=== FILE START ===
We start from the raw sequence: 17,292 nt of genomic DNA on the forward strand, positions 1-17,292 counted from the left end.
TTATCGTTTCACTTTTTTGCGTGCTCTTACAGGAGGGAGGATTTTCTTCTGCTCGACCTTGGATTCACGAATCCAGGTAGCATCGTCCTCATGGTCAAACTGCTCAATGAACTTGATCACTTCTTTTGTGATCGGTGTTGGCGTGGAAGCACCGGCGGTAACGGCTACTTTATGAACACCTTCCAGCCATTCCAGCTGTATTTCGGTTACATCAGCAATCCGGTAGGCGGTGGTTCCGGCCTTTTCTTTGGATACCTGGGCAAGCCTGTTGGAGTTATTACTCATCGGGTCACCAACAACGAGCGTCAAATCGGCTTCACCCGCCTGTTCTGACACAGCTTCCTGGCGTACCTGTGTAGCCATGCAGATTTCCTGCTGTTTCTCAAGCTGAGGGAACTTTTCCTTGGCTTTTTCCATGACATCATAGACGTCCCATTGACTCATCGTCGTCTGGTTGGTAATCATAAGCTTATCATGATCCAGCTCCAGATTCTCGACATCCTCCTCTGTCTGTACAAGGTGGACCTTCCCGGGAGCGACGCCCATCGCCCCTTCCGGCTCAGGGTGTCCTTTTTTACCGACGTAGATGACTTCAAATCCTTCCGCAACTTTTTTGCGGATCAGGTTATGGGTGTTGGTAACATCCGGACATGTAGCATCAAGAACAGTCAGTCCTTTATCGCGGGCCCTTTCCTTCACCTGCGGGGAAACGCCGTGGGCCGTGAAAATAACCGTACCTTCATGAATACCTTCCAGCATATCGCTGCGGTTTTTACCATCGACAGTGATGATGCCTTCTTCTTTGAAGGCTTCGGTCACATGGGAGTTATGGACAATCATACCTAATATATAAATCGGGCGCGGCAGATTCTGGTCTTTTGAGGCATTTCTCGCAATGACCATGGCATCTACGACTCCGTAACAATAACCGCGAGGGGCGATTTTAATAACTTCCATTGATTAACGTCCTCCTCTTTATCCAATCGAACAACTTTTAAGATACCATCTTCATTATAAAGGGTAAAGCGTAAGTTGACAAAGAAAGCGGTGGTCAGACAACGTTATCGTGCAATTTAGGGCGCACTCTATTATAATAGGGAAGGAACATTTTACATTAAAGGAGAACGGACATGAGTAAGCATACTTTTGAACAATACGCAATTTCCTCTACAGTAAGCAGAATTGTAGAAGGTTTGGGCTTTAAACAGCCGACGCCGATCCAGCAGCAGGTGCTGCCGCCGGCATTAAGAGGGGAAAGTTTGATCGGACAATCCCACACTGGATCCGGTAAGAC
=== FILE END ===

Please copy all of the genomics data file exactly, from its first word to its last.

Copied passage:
We start from the raw sequence: 17,292 nt of genomic DNA on the forward strand, positions 1-17,292 counted from the left end.
TTATCGTTTCACTTTTTTGCGTGCTCTTACAGGAGGGAGGATTTTCTTCTGCTCGACCTTGGATTCACGAATCCAGGTAGCATCGTCCTCATGGTCAAACTGCTCAATGAACTTGATCACTTCTTTTGTGATCGGTGTTGGCGTGGAAGCACCGGCGGTAACGGCTACTTTATGAACACCTTCCAGCCATTCCAGCTGTATTTCGGTTACATCAGCAATCCGGTAGGCGGTGGTTCCGGCCTTTTCTTTGGATACCTGGGCAAGCCTGTTGGAGTTATTACTCATCGGGTCACCAACAACGAGCGTCAAATCGGCTTCACCCGCCTGTTCTGACACAGCTTCCTGGCGTACCTGTGTAGCCATGCAGATTTCCTGCTGTTTCTCAAGCTGAGGGAACTTTTCCTTGGCTTTTTCCATGACATCATAGACGTCCCATTGACTCATCGTCGTCTGGTTGGTAATCATAAGCTTATCATGATCCAGCTCCAGATTCTCGACATCCTCCTCTGTCTGTACAAGGTGGACCTTCCCGGGAGCGACGCCCATCGCCCCTTCCGGCTCAGGGTGTCCTTTTTTACCGACGTAGATGACTTCAAATCCTTCCGCAACTTTTTTGCGGATCAGGTTATGGGTGTTGGTAACATCCGGACATGTAGCATCAAGAACAGTCAGTCCTTTATCGCGGGCCCTTTCCTTCACCTGCGGGGAAACGCCGTGGGCCGTGAAAATAACCGTACCTTCATGAATACCTTCCAGCATATCGCTGCGGTTTTTACCATCGACAGTGATGATGCCTTCTTCTTTGAAGGCTTCGGTCACATGGGAGTTATGGACAATCATACCTAATATATAAATCGGGCGCGGCAGATTCTGGTCTTTTGAGGCATTTCTCGCAATGACCATGGCATCTACGACTCCGTAACAATAACCGCGAGGGGCGATTTTAATAACTTCCATTGATTAACGTCCTCCTCTTTATCCAATCGAACAACTTTTAAGATACCATCTTCATTATAAAGGGTAAAGCGTAAGTTGACAAAGAAAGCGGTGGTCAGACAACGTTATCGTGCAATTTAGGGCGCACTCTATTATAATAGGGAAGGAACATTTTACATTAAAGGAGAACGGACATGAGTAAGCATACTTTTGAACAATACGCAATTTCCTCTACAGTAAGCAGAATTGTAGAAGGTTTGGGCTTTAAACAGCCGACGCCGATCCAGCAGCAGGTGCTGCCGCCGGCATTAAGAGGGGAAAGTTTGATCGGACAATCCCACACTGGATCCGGTAAGAC